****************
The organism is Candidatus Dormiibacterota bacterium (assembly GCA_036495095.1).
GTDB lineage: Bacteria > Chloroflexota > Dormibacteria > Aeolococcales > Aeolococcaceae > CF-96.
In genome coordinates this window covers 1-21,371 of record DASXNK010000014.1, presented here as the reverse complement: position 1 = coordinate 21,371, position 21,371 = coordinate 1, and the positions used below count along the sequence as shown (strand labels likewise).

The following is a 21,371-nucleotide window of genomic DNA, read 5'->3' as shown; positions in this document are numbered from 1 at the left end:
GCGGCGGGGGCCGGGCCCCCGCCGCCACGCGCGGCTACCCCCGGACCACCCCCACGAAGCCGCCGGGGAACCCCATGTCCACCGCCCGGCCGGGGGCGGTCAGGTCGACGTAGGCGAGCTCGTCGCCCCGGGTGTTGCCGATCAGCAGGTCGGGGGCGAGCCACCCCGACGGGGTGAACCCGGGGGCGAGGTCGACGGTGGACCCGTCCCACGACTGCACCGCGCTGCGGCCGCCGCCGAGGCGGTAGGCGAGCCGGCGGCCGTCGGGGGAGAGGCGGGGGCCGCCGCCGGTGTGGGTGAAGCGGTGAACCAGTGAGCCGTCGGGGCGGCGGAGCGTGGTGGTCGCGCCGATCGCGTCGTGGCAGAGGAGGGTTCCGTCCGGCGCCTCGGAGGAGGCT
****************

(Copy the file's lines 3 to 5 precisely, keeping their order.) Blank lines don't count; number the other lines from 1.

In genome coordinates this window covers 1-21,371 of record DASXNK010000014.1, presented here as the reverse complement: position 1 = coordinate 21,371, position 21,371 = coordinate 1, and the positions used below count along the sequence as shown (strand labels likewise).

The following is a 21,371-nucleotide window of genomic DNA, read 5'->3' as shown; positions in this document are numbered from 1 at the left end:
GCGGCGGGGGCCGGGCCCCCGCCGCCACGCGCGGCTACCCCCGGACCACCCCCACGAAGCCGCCGGGGAACCCCATGTCCACCGCCCGGCCGGGGGCGGTCAGGTCGACGTAGGCGAGCTCGTCGCCCCGGGTGTTGCCGATCAGCAGGTCGGGGGCGAGCCACCCCGACGGGGTGAACCCGGGGGCGAGGTCGACGGTGGACCCGTCCCACGACTGCACCGCGCTGCGGCCGCCGCCGAGGCGGTAGGCGAGCCGGCGGCCGTCGGGGGAGAGGCGGGGGCCGCCGCCGGTGTGGGTGAAGCGGTGAACCAGTGAGCCGTCGGGGCGGCGGAGCGTGGTGGTCGCGCCGATCGCGTCGTGGCAGAGGAGGGTTCCGTCCGGCGCCTCGGAGGAGGCT